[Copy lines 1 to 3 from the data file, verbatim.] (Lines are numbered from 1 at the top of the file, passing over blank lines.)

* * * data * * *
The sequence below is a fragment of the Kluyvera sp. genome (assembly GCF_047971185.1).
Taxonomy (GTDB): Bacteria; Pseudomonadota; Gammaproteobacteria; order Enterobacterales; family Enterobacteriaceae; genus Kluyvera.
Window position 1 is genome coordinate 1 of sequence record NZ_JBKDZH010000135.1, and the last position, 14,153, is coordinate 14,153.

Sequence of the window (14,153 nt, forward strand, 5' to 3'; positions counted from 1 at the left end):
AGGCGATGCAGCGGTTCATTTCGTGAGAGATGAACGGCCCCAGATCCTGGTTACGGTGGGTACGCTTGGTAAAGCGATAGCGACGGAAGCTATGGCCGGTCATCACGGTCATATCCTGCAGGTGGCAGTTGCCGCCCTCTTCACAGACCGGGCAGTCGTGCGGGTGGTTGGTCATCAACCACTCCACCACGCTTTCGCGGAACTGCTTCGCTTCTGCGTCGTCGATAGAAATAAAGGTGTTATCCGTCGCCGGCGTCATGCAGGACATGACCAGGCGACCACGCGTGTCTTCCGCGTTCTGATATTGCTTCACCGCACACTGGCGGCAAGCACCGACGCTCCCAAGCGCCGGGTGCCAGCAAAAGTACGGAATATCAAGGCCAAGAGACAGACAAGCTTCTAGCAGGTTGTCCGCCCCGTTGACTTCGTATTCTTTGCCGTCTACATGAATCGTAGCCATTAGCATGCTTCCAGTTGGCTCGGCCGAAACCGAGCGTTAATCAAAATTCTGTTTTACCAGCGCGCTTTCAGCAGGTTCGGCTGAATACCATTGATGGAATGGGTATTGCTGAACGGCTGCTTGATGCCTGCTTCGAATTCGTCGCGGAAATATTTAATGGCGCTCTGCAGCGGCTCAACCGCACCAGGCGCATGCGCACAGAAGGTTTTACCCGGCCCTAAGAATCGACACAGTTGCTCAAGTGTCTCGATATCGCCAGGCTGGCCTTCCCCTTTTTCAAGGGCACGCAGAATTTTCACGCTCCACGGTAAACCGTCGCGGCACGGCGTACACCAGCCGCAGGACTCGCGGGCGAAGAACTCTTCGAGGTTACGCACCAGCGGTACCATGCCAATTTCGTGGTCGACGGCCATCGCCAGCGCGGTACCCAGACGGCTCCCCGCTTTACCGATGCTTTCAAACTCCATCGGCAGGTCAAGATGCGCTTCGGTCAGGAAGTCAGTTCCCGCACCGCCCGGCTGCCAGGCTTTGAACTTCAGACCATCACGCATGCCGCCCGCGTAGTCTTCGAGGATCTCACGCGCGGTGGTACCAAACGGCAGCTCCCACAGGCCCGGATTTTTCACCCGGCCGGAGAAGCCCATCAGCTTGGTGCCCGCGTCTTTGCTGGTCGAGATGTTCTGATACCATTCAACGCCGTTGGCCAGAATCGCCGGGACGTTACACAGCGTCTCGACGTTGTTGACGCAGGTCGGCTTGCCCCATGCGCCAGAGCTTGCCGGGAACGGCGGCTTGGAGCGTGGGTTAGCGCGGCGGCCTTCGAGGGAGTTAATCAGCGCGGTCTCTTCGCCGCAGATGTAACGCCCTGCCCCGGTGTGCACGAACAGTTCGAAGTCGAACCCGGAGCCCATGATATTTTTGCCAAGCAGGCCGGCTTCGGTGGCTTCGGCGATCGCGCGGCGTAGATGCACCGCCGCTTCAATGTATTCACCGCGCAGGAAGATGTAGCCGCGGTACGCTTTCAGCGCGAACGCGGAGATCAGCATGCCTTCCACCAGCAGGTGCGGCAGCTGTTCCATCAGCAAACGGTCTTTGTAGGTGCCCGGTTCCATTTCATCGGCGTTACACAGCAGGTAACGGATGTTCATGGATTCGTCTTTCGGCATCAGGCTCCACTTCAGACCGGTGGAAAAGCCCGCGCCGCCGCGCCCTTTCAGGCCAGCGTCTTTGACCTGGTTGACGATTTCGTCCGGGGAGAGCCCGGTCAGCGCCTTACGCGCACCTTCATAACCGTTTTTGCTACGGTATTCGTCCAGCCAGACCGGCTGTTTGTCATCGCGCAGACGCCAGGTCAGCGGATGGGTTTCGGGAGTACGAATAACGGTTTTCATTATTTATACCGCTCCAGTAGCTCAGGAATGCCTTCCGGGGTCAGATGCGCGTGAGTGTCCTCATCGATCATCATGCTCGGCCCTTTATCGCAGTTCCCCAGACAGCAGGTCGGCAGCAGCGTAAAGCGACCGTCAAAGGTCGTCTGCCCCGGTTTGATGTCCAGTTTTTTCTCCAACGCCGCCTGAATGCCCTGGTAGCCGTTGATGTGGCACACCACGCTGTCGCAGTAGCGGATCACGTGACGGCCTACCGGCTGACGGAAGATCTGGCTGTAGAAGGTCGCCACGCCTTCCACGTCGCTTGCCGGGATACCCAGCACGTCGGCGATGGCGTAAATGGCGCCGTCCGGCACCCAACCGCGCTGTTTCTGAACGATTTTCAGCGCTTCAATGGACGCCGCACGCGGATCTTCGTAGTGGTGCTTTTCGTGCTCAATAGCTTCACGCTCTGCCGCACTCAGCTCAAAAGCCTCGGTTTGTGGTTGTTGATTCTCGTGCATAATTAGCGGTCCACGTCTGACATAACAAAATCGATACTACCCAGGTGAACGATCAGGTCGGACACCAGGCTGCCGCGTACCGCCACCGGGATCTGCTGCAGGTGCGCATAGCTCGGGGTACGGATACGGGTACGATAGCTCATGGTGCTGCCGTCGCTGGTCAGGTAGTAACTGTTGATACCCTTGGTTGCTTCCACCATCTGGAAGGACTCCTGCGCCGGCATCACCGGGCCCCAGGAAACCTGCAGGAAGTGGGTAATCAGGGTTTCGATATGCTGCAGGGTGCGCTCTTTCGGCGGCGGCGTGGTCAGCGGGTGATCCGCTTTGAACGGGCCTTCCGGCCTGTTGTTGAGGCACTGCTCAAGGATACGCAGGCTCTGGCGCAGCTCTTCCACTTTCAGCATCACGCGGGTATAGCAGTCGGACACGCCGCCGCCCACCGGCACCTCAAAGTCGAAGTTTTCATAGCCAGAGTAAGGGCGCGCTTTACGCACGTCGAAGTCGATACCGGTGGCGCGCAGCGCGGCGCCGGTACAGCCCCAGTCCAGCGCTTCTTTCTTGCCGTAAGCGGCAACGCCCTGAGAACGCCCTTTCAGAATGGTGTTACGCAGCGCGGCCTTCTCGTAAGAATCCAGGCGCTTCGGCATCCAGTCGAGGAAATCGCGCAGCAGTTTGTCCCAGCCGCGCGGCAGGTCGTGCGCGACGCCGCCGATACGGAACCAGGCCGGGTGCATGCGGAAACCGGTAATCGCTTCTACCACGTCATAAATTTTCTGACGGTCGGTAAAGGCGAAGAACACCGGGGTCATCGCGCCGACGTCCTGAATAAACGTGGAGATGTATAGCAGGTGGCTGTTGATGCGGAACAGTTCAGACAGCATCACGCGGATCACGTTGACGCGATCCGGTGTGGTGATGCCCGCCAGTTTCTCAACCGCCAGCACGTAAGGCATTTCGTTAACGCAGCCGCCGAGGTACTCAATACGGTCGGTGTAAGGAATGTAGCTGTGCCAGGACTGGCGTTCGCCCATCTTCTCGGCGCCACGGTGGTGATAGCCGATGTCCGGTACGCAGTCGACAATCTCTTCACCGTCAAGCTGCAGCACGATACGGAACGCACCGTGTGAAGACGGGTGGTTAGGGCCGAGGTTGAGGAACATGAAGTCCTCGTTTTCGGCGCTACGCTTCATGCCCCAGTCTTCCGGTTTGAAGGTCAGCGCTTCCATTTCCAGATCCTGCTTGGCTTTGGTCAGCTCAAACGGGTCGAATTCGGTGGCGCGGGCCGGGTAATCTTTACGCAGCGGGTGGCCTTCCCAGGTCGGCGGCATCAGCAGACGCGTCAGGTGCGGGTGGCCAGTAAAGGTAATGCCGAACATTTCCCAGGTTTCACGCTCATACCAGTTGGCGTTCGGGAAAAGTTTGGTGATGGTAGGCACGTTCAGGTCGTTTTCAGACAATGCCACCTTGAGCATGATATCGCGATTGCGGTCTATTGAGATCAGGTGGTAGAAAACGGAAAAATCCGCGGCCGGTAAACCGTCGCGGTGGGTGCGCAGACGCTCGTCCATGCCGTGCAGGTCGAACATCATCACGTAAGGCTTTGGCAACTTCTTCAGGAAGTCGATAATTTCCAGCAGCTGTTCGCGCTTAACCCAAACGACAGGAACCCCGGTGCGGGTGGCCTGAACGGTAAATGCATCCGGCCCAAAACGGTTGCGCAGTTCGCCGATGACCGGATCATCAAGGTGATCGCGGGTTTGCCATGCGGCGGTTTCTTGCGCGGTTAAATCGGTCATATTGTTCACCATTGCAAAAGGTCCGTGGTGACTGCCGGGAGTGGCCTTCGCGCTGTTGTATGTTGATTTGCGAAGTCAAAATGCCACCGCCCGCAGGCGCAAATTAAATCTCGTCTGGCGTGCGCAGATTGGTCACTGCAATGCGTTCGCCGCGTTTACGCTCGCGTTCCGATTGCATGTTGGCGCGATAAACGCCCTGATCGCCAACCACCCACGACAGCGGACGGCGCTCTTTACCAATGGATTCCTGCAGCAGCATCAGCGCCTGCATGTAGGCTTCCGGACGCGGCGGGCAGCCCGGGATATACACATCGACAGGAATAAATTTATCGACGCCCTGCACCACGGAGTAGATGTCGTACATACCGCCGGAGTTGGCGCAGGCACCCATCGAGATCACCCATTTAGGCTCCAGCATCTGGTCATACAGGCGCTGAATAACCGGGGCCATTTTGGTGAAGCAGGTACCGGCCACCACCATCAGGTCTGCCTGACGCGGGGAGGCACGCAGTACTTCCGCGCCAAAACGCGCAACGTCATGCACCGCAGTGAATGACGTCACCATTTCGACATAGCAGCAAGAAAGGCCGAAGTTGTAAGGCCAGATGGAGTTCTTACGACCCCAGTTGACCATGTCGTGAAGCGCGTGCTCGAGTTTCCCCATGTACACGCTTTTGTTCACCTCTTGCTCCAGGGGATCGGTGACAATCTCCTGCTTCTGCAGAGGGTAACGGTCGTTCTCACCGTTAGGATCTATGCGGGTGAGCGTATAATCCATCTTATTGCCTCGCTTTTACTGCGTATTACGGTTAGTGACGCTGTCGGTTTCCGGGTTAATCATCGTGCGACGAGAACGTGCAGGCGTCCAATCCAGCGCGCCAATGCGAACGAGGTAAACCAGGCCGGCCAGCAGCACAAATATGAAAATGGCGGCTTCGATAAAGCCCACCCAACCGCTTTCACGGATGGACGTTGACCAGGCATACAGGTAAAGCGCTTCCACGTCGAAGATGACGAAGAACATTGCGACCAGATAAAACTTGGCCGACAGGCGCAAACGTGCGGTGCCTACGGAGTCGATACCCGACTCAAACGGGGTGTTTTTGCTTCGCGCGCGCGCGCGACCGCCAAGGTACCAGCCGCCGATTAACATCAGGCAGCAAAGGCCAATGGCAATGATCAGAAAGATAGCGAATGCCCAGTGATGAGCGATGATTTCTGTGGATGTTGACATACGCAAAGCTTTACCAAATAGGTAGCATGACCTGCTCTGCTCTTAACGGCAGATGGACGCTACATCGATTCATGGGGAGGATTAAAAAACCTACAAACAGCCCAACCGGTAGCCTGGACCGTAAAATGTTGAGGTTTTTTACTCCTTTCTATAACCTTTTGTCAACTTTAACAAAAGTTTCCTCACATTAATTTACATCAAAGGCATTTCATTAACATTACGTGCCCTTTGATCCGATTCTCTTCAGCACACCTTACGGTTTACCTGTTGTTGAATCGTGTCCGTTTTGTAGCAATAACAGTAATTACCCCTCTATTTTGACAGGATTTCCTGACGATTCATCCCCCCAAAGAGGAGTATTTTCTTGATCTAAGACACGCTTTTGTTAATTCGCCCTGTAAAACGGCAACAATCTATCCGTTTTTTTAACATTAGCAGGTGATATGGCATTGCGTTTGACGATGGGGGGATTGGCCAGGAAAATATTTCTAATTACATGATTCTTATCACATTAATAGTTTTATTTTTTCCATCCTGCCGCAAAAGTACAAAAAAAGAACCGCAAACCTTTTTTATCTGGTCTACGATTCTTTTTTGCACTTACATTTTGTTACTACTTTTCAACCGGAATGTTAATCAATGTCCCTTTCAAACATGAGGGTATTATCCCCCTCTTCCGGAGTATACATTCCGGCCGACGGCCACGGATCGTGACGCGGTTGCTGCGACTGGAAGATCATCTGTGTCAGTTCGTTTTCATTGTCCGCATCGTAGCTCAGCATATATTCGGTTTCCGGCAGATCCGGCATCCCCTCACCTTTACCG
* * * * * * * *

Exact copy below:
The sequence below is a fragment of the Kluyvera sp. genome (assembly GCF_047971185.1).
Taxonomy (GTDB): Bacteria; Pseudomonadota; Gammaproteobacteria; order Enterobacterales; family Enterobacteriaceae; genus Kluyvera.
Window position 1 is genome coordinate 1 of sequence record NZ_JBKDZH010000135.1, and the last position, 14,153, is coordinate 14,153.